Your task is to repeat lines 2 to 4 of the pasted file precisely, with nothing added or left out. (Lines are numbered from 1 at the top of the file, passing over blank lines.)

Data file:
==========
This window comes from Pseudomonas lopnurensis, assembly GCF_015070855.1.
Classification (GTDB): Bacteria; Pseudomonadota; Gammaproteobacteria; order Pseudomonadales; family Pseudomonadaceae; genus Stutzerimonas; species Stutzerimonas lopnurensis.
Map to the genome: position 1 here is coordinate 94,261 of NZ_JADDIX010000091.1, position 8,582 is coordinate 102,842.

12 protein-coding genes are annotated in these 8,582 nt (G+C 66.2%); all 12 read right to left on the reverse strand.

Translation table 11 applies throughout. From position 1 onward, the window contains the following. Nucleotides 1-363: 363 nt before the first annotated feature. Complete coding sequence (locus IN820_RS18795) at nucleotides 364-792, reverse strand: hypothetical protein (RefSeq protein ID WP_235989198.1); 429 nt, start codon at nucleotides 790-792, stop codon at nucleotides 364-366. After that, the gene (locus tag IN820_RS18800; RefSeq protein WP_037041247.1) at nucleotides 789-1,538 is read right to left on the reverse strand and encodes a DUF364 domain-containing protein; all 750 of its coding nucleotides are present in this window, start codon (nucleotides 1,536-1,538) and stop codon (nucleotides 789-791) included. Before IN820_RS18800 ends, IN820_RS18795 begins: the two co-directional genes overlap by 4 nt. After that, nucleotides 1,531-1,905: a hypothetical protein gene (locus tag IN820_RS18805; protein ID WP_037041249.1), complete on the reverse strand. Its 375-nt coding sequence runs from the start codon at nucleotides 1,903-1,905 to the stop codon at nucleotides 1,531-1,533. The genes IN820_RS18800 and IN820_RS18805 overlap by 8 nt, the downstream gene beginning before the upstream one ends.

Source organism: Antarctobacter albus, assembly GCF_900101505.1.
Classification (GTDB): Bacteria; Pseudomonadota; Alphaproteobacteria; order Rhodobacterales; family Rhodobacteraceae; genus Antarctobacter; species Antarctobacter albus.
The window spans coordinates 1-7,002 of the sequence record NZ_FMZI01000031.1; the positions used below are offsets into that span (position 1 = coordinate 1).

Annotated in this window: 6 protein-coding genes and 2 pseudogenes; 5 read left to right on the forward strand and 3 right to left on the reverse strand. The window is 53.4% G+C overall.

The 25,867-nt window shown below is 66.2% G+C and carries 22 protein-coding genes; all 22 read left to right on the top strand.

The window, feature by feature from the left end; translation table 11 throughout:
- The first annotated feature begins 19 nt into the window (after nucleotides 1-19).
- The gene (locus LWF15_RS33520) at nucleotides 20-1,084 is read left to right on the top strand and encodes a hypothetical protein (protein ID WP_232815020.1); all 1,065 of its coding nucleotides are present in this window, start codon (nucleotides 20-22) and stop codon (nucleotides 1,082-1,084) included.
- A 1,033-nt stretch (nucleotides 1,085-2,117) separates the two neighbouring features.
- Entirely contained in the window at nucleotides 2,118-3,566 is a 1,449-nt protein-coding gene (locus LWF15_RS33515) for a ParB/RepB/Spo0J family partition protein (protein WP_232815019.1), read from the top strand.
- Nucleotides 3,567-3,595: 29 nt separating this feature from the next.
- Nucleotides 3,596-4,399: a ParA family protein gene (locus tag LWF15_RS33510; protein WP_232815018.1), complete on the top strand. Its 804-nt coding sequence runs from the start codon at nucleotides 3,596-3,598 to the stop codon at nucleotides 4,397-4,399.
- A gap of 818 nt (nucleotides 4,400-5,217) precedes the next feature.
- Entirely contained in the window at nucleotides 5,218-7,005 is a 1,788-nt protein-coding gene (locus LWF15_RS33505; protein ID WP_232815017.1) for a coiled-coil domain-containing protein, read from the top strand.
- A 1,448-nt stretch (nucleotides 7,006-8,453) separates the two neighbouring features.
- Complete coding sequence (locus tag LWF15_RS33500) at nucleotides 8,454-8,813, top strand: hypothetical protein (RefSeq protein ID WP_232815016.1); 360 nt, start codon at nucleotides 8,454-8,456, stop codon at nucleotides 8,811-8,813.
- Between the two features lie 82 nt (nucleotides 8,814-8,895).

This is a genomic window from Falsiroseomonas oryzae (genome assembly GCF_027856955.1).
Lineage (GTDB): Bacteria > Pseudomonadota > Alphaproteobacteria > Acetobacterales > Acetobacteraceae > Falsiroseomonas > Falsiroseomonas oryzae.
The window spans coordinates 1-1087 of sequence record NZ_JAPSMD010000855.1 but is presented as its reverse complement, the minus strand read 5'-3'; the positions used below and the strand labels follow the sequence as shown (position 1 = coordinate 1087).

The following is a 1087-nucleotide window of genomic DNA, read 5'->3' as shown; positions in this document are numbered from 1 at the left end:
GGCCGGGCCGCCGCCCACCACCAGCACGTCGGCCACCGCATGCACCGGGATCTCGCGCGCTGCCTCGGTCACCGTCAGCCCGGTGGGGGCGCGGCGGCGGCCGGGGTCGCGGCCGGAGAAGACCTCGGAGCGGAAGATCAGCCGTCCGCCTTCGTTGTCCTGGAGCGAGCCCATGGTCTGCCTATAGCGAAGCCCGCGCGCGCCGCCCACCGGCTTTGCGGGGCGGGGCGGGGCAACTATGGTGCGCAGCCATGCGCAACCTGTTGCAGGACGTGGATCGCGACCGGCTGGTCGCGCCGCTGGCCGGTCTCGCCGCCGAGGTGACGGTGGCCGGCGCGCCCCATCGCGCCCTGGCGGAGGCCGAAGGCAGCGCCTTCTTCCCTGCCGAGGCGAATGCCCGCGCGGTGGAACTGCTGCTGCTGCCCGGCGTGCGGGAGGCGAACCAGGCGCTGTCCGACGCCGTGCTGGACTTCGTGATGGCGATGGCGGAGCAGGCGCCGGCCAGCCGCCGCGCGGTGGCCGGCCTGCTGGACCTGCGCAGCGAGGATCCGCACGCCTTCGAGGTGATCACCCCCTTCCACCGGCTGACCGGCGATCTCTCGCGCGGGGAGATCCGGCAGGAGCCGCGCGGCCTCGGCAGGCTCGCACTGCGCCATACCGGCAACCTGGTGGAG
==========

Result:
Classification (GTDB): Bacteria; Pseudomonadota; Gammaproteobacteria; order Pseudomonadales; family Pseudomonadaceae; genus Stutzerimonas; species Stutzerimonas lopnurensis.
Map to the genome: position 1 here is coordinate 94,261 of NZ_JADDIX010000091.1, position 8,582 is coordinate 102,842.

12 protein-coding genes are annotated in these 8,582 nt (G+C 66.2%); all 12 read right to left on the reverse strand.